MaggieDr Maggie Aderin-Pocock (Physics 1990, PhD Mechanical Engineering 1994) is a space scientist, science communicator and presenter of the BBC’s The Sky at Night. She is Managing Director of Science Innovation Ltd, through which she organises public engagement activities which show school children and adults the wonders of space.

IMPERIAL: When did your interest in space begin?

ADERIN-POCOCK: Ever since watching The Clangers as a child, I’ve always had a strong desire to go into space; it has been the driving force in my life. I recently helped relaunch The Clangers for the BBC and I got to do some filming with them. At one point they looked up at me and said “Hello Maggie!” in their little whistles and I cried because the three-year- old girl inside of me was so excited to be finally meeting them!

IMPERIAL: What motivates you as a space scientist?

ADERIN-POCOCK: What is so compelling is just how little we know; our understanding of the universe just keeps on evolving. First we thought the Earth was the centre of the universe and then we thought it was the Sun. Now we know we live in a galaxy of 200 billion stars, and that there are billions of galaxies out there. It’s all mind expanding stuff.

IMPERIAL: You’ve previously said you’d like to retire to Mars. How would you spend your days?

ADERIN-POCOCK: I can’t see myself sitting quietly. I’d have to be running around investigating things. I’d try and find out what happened to Mars – it used to have a thick atmosphere and lots of running water. People think it might have had a magnetic pole but the core solidified. I’d look for the evidence of what happened, for traces of life and magnetic pointers in the rock. I would like to take my husband and five-year-old daughter with me, so I will definitely have to wait till she is grown up.

IMPERIAL: How can the study of space help us on Earth?

ADERIN-POCOCK: Many of the detectors up in space are looking out at the stars, but there are thousands of satellites pointing directly at Earth and they have so many uses. I’ve worked on satellites for the European Space Agency to measure the photosynthesis of huge masses of plants. Satellites can also measure the composition of soil and see if it is deficient in particular minerals, coordinate relief during natural disasters and monitor the movement of troops during war to prevent war crimes. There are endless possibilities.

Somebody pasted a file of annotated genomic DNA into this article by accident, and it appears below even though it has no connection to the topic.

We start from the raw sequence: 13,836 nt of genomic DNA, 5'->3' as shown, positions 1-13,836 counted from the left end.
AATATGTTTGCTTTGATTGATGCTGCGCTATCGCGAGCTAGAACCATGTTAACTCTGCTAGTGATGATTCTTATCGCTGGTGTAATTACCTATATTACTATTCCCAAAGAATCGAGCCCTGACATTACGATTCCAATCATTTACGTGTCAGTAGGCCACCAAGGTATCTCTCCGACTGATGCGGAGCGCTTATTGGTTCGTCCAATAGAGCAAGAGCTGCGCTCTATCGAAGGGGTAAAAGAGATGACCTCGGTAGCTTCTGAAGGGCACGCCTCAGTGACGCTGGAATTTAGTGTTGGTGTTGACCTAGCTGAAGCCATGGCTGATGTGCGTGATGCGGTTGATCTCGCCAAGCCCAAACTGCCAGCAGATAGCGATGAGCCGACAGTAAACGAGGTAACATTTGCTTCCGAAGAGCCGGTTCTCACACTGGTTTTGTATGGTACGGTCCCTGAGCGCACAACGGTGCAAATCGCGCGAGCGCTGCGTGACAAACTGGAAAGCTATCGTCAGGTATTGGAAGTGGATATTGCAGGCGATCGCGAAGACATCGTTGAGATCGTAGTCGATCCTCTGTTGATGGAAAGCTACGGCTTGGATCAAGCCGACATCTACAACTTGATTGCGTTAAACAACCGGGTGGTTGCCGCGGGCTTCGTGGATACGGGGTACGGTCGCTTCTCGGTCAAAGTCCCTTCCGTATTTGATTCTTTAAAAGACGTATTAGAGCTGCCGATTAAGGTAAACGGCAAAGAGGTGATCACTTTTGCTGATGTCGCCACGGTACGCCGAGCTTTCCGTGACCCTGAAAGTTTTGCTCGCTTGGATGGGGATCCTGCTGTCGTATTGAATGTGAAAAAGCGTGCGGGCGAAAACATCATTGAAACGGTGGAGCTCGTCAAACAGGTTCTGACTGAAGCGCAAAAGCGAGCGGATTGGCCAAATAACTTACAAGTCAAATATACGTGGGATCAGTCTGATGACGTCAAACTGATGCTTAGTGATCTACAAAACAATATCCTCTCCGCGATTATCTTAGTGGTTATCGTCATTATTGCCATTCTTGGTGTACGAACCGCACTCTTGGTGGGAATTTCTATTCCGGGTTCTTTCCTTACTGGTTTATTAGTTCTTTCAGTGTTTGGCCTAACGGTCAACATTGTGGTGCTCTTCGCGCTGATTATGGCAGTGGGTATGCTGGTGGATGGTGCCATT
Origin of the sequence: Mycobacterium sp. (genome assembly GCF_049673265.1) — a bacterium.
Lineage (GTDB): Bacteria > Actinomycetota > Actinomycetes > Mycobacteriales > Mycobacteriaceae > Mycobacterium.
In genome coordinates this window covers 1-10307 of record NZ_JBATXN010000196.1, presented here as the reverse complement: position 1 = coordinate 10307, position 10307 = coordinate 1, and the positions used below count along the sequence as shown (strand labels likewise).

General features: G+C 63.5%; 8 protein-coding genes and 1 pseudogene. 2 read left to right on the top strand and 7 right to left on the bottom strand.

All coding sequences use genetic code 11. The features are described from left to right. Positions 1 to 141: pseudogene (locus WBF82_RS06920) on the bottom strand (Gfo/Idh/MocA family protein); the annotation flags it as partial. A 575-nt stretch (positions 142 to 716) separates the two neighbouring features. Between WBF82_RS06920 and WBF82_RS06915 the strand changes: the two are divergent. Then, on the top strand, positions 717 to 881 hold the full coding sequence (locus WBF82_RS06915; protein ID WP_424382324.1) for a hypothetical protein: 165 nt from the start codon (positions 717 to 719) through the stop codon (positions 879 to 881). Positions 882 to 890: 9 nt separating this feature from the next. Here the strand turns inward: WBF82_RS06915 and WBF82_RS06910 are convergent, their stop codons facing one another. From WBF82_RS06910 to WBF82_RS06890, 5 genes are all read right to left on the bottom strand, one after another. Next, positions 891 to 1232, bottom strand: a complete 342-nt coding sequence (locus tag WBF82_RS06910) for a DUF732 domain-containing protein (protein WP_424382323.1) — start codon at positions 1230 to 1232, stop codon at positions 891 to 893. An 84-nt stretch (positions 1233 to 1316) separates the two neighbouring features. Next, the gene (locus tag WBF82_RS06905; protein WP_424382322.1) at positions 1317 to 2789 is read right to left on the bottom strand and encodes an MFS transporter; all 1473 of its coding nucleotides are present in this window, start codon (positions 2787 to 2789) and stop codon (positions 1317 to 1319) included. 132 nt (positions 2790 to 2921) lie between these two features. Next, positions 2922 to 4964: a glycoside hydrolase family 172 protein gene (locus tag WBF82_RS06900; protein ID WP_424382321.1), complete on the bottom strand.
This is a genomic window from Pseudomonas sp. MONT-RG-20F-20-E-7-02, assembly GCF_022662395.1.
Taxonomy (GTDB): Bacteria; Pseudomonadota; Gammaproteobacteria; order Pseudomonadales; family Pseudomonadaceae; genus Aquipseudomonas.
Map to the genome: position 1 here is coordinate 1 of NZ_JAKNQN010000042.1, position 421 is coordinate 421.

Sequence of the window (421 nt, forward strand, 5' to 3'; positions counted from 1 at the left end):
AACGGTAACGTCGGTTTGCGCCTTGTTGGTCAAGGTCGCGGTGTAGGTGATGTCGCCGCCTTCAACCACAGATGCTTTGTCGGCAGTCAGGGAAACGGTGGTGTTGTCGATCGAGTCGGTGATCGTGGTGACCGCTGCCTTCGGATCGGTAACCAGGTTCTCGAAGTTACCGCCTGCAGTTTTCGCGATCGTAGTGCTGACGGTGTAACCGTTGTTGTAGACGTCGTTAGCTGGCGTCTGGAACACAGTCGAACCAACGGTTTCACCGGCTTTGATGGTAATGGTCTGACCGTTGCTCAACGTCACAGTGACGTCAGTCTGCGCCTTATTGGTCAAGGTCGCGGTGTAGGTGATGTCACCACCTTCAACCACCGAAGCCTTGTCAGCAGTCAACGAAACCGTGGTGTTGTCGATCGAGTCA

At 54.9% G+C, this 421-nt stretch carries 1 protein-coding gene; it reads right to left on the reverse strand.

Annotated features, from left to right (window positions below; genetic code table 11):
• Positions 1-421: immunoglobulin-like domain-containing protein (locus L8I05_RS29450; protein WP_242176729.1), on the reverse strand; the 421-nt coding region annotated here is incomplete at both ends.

IMPERIAL: What are your memories of Imperial?

ADERIN-POCOCK: Imperial seemed like a magical place to me. When I was child, I used to go to the Science Museum with my sister. Walking past Imperial, I used to think, “That’s where the clever people and scientists go!” So to get admitted for my undergraduate degree was a dream come true in itself. The people I met were so inspiring. Tom Kibble used to take my first-year laboratory. He was so down to earth. To find out later that he had co-discovered the Higgs boson was crazy because he just seemed so human! The lecturers made everything seem so accessible.

IMPERIAL: What advice would you give to a young person graduating today?

ADERIN-POCOCK: When I was graduating, I thought careers were very linear. You went into a job, stayed 30 years and got your carriage clock at the end. But my path has taken me in many different directions and I have found that the tools I’ve picked up along the way are incredibly useful. Now I don’t think any direction is particularly wrong as long as you keep your end goal in mind.

IMPERIAL: Tell us about a current project

ADERIN-POCOCK: I’m involved in a new animation for kids. It’s great as it explores cosmology for four to seven year olds. As a science communicator, I truly believe that with analogies you can find ways of explaining virtually anything to anyone. That’s my challenge and it is a fun one.

IMPERIAL: Who is your personal hero?

ADERIN-POCOCK: Yuri Gagarin. He was born on the 9th of March, so we share a birthday. He was just a kid from the countryside who was sent up into space. When he was going up, they’d only sent a few animals before, so he really didn’t what was going to happen – he could have blown up on the launch pad. He’s always been my hero and one day I’d like to follow him into space.

Illustration by Tim McDonagh